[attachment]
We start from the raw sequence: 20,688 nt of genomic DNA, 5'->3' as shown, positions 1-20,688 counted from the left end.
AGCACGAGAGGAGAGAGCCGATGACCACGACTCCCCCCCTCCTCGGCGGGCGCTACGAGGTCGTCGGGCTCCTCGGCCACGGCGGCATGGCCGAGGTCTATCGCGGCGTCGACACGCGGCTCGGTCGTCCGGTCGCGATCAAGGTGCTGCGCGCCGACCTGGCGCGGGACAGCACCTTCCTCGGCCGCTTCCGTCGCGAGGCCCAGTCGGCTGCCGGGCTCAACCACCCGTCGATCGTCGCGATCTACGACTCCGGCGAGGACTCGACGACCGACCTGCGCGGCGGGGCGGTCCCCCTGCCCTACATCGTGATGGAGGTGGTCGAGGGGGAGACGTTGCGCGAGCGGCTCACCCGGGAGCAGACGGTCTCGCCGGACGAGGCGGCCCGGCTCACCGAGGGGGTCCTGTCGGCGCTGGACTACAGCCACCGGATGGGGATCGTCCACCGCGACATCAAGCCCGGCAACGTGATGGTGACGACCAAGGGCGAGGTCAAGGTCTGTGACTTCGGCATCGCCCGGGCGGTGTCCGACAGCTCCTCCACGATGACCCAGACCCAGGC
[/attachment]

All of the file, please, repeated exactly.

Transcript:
We start from the raw sequence: 20,688 nt of genomic DNA, 5'->3' as shown, positions 1-20,688 counted from the left end.
AGCACGAGAGGAGAGAGCCGATGACCACGACTCCCCCCCTCCTCGGCGGGCGCTACGAGGTCGTCGGGCTCCTCGGCCACGGCGGCATGGCCGAGGTCTATCGCGGCGTCGACACGCGGCTCGGTCGTCCGGTCGCGATCAAGGTGCTGCGCGCCGACCTGGCGCGGGACAGCACCTTCCTCGGCCGCTTCCGTCGCGAGGCCCAGTCGGCTGCCGGGCTCAACCACCCGTCGATCGTCGCGATCTACGACTCCGGCGAGGACTCGACGACCGACCTGCGCGGCGGGGCGGTCCCCCTGCCCTACATCGTGATGGAGGTGGTCGAGGGGGAGACGTTGCGCGAGCGGCTCACCCGGGAGCAGACGGTCTCGCCGGACGAGGCGGCCCGGCTCACCGAGGGGGTCCTGTCGGCGCTGGACTACAGCCACCGGATGGGGATCGTCCACCGCGACATCAAGCCCGGCAACGTGATGGTGACGACCAAGGGCGAGGTCAAGGTCTGTGACTTCGGCATCGCCCGGGCGGTGTCCGACAGCTCCTCCACGATGACCCAGACCCAGGC